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Education/Training

From Nurse to…Paramedic?

You may be thinking, Isn’t that title backward? While it’s true many paramedics progress to nursing degrees, there are many benefits to nurses obtaining EMT or paramedic certification as well.

While both part of healthcare, these two fields are vastly different and independently important pieces of the overall patient care puzzle. While nursing deals with long-term patient care under the supervision of a doctor in a hospital setting, EMT/paramedic training focuses on initial patient assessment and emergency response. Topics covered in EMT training may include:

  • Treatment for trauma emergencies;
  • Airway management and maneuvers;
  • Spinal immobilization using KED and longboard;
  • Traction splinting;
  • Splinting procedures;
  • Treatment for medical emergencies, including pediatric and geriatric;
  • Ambulance operations.

Can a Nurse Become a Paramedic?

So why would RNs want to become EMT/paramedic-certified?

Employment opportunities—Becoming versed in both fields can expand employment opportunities. Companies in the private sector and organizations in the public domain alike desire highly educated people with well-rounded scopes of medical care knowledge. RNs with EMS training and background can find professional specialties that include flight nursing, ED and intensive-care positions, EMS instruction, and running calls with local squads.

The adrenaline rush—Some nurses are drawn to the hectic and unpredictable world of trauma and emergency. It may be in their nature to take control of an emergency situation or play an intricate part in a quick-moving crisis. Some may have seen EMS crews rush into hospitals and deliver the facts and details of patient events. Others were probably drawn into that “rush” even without witnessing a scene like that. Regardless, those situations typically arise in emergency departments, trauma units, and the field. An ambulance work environment can provide that lifestyle and may be a better fit for some than a slower-paced hospital setting.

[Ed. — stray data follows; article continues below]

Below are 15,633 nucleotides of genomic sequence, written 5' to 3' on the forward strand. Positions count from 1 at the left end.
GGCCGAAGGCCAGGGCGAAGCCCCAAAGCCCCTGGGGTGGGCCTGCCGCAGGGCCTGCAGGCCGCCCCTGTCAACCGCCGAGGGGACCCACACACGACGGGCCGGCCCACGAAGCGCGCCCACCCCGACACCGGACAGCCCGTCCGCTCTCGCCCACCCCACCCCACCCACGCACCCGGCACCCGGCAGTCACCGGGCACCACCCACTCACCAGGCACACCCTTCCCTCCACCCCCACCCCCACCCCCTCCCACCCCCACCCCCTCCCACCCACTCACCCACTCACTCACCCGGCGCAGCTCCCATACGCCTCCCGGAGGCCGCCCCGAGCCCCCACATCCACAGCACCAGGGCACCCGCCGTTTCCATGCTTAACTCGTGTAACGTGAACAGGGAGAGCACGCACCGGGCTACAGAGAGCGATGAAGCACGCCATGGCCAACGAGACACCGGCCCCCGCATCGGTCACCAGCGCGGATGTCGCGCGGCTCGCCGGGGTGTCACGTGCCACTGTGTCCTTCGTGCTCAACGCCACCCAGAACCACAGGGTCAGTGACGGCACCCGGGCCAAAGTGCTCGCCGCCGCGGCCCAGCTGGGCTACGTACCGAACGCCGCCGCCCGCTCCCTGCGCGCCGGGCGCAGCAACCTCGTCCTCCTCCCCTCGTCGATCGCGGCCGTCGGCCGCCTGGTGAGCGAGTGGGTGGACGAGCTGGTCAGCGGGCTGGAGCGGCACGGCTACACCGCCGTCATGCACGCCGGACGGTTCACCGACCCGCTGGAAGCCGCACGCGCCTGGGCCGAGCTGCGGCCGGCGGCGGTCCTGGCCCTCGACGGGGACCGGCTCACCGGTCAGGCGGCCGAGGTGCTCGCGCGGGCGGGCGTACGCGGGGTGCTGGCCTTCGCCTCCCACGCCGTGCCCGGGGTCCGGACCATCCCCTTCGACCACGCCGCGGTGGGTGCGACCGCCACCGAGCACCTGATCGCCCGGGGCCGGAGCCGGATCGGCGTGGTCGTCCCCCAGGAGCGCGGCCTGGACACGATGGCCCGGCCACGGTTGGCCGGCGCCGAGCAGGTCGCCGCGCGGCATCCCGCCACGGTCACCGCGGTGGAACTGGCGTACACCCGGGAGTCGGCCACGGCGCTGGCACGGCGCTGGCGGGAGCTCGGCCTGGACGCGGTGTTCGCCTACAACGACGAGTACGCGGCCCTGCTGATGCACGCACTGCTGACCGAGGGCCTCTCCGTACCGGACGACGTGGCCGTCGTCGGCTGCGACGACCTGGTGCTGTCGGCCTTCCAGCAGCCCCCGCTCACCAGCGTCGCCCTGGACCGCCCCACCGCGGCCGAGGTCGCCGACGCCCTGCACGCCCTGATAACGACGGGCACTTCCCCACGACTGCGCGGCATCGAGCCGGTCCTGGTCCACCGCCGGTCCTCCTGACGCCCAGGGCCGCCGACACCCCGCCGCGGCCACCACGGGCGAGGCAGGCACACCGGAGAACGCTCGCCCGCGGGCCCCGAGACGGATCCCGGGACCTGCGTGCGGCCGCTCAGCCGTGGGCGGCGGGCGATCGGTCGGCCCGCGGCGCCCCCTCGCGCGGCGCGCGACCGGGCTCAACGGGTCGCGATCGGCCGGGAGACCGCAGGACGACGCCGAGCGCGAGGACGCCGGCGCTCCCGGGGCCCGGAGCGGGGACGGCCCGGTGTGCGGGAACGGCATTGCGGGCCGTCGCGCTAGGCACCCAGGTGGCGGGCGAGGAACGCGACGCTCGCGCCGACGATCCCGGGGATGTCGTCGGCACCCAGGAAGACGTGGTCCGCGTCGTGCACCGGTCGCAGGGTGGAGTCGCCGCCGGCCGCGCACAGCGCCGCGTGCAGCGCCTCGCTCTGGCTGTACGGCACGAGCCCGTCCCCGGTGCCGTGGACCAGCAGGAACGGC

Autonomy—Some nurses may not like the strict rules and regulations that apply to nursing. Restrictive guidelines, hospital protocols, and close supervision can all contribute to a feeling of not being a major role player at all. Even though paramedicine also has rules and guidelines, it may have a different “feel” when you are a first responder and it’s your actions and decisions that control a scene. It can provide a sense of independence.

Course lengths differ by program but typically last 1-2 weeks (average 54 hours) for RN-to-EMT bridge courses, while RN-to paramedic courses vary from a couple of months to up to a year.

How Can a Nurse Become a Paramedic?

The benefits of nurses expanding their EMS skill sets can vary and may not apply to everyone. In some places there has been historical tension between the professions. However, the more each learns from the other, the more it will help everyone’s knowledge of patient treatment and care.

Jeremy Johnson is director of marketing for the Platinum Education Group.

 

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